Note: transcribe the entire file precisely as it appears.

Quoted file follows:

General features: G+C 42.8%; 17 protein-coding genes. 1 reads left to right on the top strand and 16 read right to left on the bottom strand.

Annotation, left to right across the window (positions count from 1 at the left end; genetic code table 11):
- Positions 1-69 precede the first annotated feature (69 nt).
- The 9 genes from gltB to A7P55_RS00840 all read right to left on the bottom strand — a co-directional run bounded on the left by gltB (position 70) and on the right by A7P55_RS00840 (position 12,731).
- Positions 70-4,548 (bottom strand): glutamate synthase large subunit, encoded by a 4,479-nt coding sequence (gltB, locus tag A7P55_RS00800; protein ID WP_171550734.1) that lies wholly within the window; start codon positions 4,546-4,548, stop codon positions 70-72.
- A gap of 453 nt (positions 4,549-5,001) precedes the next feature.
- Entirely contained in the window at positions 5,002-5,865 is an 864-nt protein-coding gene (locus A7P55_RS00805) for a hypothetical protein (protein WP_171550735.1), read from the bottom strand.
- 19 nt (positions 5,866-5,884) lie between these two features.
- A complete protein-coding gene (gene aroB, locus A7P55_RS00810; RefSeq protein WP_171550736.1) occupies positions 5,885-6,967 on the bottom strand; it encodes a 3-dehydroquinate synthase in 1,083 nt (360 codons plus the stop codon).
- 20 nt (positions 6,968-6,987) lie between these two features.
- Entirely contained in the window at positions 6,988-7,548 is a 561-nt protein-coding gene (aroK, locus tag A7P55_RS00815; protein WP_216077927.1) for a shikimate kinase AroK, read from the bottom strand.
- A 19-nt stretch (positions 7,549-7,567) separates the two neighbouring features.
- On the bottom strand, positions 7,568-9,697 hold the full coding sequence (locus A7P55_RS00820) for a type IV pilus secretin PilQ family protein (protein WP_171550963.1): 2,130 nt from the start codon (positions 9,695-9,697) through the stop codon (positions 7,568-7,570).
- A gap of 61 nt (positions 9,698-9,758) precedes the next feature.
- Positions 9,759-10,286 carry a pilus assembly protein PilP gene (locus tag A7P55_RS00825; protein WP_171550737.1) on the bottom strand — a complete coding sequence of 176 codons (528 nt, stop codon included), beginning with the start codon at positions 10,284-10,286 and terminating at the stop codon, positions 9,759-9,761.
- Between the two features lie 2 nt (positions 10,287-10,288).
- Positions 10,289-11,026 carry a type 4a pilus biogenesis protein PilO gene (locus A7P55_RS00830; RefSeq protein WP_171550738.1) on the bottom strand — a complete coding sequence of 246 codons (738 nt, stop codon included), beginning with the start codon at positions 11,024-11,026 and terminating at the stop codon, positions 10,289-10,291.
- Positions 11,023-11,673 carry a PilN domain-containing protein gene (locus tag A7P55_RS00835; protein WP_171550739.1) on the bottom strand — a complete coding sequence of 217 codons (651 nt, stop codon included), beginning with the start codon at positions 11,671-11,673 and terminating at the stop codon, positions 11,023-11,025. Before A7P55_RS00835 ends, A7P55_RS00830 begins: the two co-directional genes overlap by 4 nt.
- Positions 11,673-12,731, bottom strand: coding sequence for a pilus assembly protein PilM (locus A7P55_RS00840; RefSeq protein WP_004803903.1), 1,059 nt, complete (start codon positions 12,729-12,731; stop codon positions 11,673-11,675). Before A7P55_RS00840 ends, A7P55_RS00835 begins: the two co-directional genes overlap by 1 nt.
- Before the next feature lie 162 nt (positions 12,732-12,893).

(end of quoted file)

General features: G+C 42.8%; 17 protein-coding genes. 1 reads left to right on the top strand and 16 read right to left on the bottom strand.

Annotation, left to right across the window (positions count from 1 at the left end; genetic code table 11):
- Positions 1-69 precede the first annotated feature (69 nt).
- The 9 genes from gltB to A7P55_RS00840 all read right to left on the bottom strand — a co-directional run bounded on the left by gltB (position 70) and on the right by A7P55_RS00840 (position 12,731).
- Positions 70-4,548 (bottom strand): glutamate synthase large subunit, encoded by a 4,479-nt coding sequence (gltB, locus tag A7P55_RS00800; protein ID WP_171550734.1) that lies wholly within the window; start codon positions 4,546-4,548, stop codon positions 70-72.
- A gap of 453 nt (positions 4,549-5,001) precedes the next feature.
- Entirely contained in the window at positions 5,002-5,865 is an 864-nt protein-coding gene (locus A7P55_RS00805) for a hypothetical protein (protein WP_171550735.1), read from the bottom strand.
- 19 nt (positions 5,866-5,884) lie between these two features.
- A complete protein-coding gene (gene aroB, locus A7P55_RS00810; RefSeq protein WP_171550736.1) occupies positions 5,885-6,967 on the bottom strand; it encodes a 3-dehydroquinate synthase in 1,083 nt (360 codons plus the stop codon).
- 20 nt (positions 6,968-6,987) lie between these two features.
- Entirely contained in the window at positions 6,988-7,548 is a 561-nt protein-coding gene (aroK, locus tag A7P55_RS00815; protein WP_216077927.1) for a shikimate kinase AroK, read from the bottom strand.
- A 19-nt stretch (positions 7,549-7,567) separates the two neighbouring features.
- On the bottom strand, positions 7,568-9,697 hold the full coding sequence (locus A7P55_RS00820) for a type IV pilus secretin PilQ family protein (protein WP_171550963.1): 2,130 nt from the start codon (positions 9,695-9,697) through the stop codon (positions 7,568-7,570).
- A gap of 61 nt (positions 9,698-9,758) precedes the next feature.
- Positions 9,759-10,286 carry a pilus assembly protein PilP gene (locus tag A7P55_RS00825; protein WP_171550737.1) on the bottom strand — a complete coding sequence of 176 codons (528 nt, stop codon included), beginning with the start codon at positions 10,284-10,286 and terminating at the stop codon, positions 9,759-9,761.
- Between the two features lie 2 nt (positions 10,287-10,288).
- Positions 10,289-11,026 carry a type 4a pilus biogenesis protein PilO gene (locus A7P55_RS00830; RefSeq protein WP_171550738.1) on the bottom strand — a complete coding sequence of 246 codons (738 nt, stop codon included), beginning with the start codon at positions 11,024-11,026 and terminating at the stop codon, positions 10,289-10,291.
- Positions 11,023-11,673 carry a PilN domain-containing protein gene (locus tag A7P55_RS00835; protein WP_171550739.1) on the bottom strand — a complete coding sequence of 217 codons (651 nt, stop codon included), beginning with the start codon at positions 11,671-11,673 and terminating at the stop codon, positions 11,023-11,025. Before A7P55_RS00835 ends, A7P55_RS00830 begins: the two co-directional genes overlap by 4 nt.
- Positions 11,673-12,731, bottom strand: coding sequence for a pilus assembly protein PilM (locus A7P55_RS00840; RefSeq protein WP_004803903.1), 1,059 nt, complete (start codon positions 12,729-12,731; stop codon positions 11,673-11,675). Before A7P55_RS00840 ends, A7P55_RS00835 begins: the two co-directional genes overlap by 1 nt.
- Before the next feature lie 162 nt (positions 12,732-12,893).